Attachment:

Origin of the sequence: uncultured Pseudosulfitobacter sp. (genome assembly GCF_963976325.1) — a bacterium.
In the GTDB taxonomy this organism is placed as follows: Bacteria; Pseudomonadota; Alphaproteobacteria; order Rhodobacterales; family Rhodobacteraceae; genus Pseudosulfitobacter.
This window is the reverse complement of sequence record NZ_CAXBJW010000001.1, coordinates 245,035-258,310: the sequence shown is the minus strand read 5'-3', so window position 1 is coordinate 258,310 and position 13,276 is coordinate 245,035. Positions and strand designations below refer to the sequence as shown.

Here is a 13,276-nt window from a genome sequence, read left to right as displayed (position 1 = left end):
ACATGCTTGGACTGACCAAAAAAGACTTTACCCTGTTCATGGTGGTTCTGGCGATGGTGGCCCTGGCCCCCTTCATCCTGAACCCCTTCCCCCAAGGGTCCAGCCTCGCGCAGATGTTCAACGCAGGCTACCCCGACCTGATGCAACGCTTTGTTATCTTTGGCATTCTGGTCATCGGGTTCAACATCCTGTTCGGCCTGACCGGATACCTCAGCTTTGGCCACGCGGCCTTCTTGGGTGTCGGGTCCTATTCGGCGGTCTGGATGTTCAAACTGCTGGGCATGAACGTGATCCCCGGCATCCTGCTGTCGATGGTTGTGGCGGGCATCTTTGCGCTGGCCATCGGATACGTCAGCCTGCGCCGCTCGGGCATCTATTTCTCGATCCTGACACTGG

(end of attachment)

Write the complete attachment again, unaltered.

Origin of the sequence: uncultured Pseudosulfitobacter sp. (genome assembly GCF_963976325.1) — a bacterium.
In the GTDB taxonomy this organism is placed as follows: Bacteria; Pseudomonadota; Alphaproteobacteria; order Rhodobacterales; family Rhodobacteraceae; genus Pseudosulfitobacter.
This window is the reverse complement of sequence record NZ_CAXBJW010000001.1, coordinates 245,035-258,310: the sequence shown is the minus strand read 5'-3', so window position 1 is coordinate 258,310 and position 13,276 is coordinate 245,035. Positions and strand designations below refer to the sequence as shown.

Here is a 13,276-nt window from a genome sequence, read left to right as displayed (position 1 = left end):
ACATGCTTGGACTGACCAAAAAAGACTTTACCCTGTTCATGGTGGTTCTGGCGATGGTGGCCCTGGCCCCCTTCATCCTGAACCCCTTCCCCCAAGGGTCCAGCCTCGCGCAGATGTTCAACGCAGGCTACCCCGACCTGATGCAACGCTTTGTTATCTTTGGCATTCTGGTCATCGGGTTCAACATCCTGTTCGGCCTGACCGGATACCTCAGCTTTGGCCACGCGGCCTTCTTGGGTGTCGGGTCCTATTCGGCGGTCTGGATGTTCAAACTGCTGGGCATGAACGTGATCCCCGGCATCCTGCTGTCGATGGTTGTGGCGGGCATCTTTGCGCTGGCCATCGGATACGTCAGCCTGCGCCGCTCGGGCATCTATTTCTCGATCCTGACACTGG